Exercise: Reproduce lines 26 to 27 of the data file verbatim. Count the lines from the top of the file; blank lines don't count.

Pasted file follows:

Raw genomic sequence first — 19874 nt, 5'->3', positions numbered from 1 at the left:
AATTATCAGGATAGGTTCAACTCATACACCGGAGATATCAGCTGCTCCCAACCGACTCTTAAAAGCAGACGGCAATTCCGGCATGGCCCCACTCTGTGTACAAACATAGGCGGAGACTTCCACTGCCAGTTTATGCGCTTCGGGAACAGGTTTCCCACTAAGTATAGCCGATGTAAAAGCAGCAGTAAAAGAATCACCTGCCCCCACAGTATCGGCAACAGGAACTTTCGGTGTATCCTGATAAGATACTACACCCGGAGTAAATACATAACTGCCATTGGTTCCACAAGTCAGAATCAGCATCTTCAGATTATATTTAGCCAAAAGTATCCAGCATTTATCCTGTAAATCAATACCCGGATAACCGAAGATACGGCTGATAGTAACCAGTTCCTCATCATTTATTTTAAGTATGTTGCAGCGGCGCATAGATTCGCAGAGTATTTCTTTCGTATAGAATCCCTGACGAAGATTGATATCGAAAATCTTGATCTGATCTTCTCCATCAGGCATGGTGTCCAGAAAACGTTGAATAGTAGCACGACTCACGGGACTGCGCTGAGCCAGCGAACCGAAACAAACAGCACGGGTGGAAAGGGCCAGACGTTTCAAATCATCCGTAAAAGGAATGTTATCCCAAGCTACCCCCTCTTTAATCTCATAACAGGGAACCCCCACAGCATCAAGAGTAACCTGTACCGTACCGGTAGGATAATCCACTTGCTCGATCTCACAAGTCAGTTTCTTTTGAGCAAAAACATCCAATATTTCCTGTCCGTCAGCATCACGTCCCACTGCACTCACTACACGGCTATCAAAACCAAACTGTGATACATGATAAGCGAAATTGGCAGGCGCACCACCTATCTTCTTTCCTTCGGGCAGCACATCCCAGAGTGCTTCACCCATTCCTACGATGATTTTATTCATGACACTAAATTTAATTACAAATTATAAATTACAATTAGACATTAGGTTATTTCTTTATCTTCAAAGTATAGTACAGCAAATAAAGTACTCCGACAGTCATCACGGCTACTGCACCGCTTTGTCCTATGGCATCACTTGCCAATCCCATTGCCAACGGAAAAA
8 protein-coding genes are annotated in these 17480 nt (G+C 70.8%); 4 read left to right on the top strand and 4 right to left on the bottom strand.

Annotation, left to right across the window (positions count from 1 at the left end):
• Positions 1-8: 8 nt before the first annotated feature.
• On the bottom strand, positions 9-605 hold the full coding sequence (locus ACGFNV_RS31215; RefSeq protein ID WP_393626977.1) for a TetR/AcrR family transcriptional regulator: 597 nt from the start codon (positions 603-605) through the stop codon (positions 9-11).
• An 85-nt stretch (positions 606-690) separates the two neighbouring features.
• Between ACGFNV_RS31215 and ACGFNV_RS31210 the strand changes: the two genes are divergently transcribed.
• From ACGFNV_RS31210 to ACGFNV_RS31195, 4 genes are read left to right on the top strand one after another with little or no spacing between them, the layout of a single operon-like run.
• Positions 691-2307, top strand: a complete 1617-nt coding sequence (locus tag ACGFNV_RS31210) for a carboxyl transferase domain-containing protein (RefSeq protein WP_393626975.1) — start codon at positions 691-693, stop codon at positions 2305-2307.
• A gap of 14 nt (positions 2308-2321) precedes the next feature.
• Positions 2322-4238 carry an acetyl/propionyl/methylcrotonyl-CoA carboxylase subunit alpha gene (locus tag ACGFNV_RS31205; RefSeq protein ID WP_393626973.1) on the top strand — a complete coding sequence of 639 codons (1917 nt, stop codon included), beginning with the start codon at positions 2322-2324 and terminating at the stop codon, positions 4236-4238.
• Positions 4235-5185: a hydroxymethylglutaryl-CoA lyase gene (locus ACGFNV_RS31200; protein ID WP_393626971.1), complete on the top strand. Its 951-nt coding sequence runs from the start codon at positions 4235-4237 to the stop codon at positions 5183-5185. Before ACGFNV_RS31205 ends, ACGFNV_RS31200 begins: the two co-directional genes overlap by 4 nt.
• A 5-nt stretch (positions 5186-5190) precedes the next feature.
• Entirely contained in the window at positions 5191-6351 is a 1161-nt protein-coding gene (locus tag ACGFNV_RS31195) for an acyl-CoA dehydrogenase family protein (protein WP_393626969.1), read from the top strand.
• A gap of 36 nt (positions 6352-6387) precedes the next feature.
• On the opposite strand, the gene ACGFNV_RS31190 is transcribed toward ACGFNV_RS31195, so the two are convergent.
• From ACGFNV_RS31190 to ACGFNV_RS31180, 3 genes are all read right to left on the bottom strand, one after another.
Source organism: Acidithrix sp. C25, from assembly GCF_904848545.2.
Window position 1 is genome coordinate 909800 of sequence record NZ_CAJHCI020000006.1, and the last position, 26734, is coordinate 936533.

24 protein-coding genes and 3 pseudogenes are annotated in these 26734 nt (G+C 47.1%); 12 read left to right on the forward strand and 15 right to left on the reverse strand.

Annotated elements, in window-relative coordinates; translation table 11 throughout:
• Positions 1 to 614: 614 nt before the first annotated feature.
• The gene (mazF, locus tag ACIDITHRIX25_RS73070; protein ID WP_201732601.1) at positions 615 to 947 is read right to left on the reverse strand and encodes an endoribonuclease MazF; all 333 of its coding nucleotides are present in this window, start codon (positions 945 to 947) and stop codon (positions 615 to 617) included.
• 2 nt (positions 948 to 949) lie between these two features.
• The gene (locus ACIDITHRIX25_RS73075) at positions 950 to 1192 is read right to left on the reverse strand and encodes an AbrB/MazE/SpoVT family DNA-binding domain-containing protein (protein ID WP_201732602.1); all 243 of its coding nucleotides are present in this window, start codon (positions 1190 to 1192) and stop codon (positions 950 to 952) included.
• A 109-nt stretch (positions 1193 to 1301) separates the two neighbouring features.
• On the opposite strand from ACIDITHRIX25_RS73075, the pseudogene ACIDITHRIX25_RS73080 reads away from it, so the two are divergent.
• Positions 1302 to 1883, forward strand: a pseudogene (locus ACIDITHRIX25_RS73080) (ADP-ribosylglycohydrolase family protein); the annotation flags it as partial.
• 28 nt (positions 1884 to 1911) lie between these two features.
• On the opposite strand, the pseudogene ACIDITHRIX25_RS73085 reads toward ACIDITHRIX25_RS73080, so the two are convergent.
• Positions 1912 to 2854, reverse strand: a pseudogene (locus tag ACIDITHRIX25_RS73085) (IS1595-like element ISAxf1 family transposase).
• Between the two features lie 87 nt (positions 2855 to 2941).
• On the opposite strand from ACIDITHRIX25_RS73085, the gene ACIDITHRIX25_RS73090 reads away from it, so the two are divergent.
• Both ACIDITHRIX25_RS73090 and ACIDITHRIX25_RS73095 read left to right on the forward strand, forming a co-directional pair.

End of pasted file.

• The gene (locus ACIDITHRIX25_RS73075) at positions 950 to 1192 is read right to left on the reverse strand and encodes an AbrB/MazE/SpoVT family DNA-binding domain-containing protein (protein ID WP_201732602.1); all 243 of its coding nucleotides are present in this window, start codon (positions 1190 to 1192) and stop codon (positions 950 to 952) included.
• A 109-nt stretch (positions 1193 to 1301) separates the two neighbouring features.